A new report recently released by the Union of Concerned Scientists, a non-profit science advocacy organization, along with housing data compiled from Zillow and a high sea level rise flood model from the National Oceanic and Atmospheric Administration, says sea level rise is expected to threaten more than 300,000 coastal homes across the country, reported The Guardian.
According to experts, greenhouse gas emissions and ice melts are causing rising oceans that will eventually flood residences in the next 30 years and cause a decline in property and real estate values.
Florida is topping the list as the most at-risk state with nearly 64,000 homes facing flooding every other day by 2045. Half of those homes are in southern Florida alone, especially Miami Beach, and would total an estimated $351 billion loss in property values.
New York and New Jersey’s beach towns are also vulnerable, and according to the study, approximately 62,000 homes in New Jersey will also face repeated flooding with at least 1,500 at-risk homes by 2045. Ocean City tops the list with more than 7,200 at-risk homes. In total, New York and New Jersey could lose nearly 400,000 homes and more than $200 billion in property value.
“The impact could well be staggering,” said Kristina Dahl, climate scientist at the Union of Concerned Scientists. “This level of flooding would be a tipping point where people in these communities would think it’s unsustainable. Even homes along the Gulf Coast that are elevated would be affected, as they’d have to drive through saltwater to get to work or face their kids’ school being cut off. You can imagine people walking away from mortgages, away from their homes.”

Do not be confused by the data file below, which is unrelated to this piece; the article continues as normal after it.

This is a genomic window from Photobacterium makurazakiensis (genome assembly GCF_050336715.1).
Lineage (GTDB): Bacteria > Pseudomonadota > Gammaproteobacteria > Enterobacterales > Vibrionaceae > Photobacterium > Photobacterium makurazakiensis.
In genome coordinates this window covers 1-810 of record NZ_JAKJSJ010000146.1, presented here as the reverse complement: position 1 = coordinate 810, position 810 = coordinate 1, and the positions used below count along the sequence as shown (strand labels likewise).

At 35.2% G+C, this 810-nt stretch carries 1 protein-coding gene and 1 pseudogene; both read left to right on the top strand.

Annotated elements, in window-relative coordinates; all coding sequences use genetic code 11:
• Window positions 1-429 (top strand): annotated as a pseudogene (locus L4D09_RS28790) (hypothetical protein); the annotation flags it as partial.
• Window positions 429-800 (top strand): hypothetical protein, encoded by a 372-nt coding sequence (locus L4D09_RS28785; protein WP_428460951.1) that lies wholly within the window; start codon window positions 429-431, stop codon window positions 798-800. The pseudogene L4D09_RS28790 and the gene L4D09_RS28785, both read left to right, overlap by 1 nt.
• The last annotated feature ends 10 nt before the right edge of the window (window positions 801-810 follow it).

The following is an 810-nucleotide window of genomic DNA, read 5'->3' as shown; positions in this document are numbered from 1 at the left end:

Across the country, the coastal U.S. could lose up to 2.5 million homes and businesses, totaling $1 trillion by the end of the century, according to the report, and are unlikely to recover because of significant damage or complete inundation. Many residents will have to relocate their lives to other cities and states or not move to these areas at all, increasing demand for landlocked states.
Communities and investors are also looking into their options.
“Sophisticated companies looking to invest are already considering sea level rise in their investment formula,” said South Miami Mayor Philip Stoddard.
As the Miami Herald reported, many communities have already begun to take action. For example, Miami Beach raised its stormwater fees to fund a necessary $500 million in street raising and pump installation projects. Additionally, the report referenced the city’s “Forever Bond” that showcased how the community is taxing itself to pay for these projects. Flood insurance has also increased.
“Unfortunately, in the years ahead, many coastal communities will face declining property values as risk perceptions catch up with reality,” said the Union of Concerned Scientists’ Rachel Cleetus. Cleetus is an economist and policy director for the group’s Climate and Energy Program.
“In contrast with previous housing market crashes, values of properties chronically inundated due to sea level rise are unlikely to recover and will only continue to go further underwater, literally and figuratively,” said Cleetus.
According to The Guardian, fossil fuels caused by humans are the main ingredient for the rising oceans, approximately 3 millimeters a year. The glaciers in Antarctica and Greenland are also melting and contributing to higher seas with 241 billion tons a year.
There is much to be done to help Mother Nature and prevent these floods before coastline damage becomes a constant threat across the country. We can start by doing our part – helping to reduce fossil fuel emissions.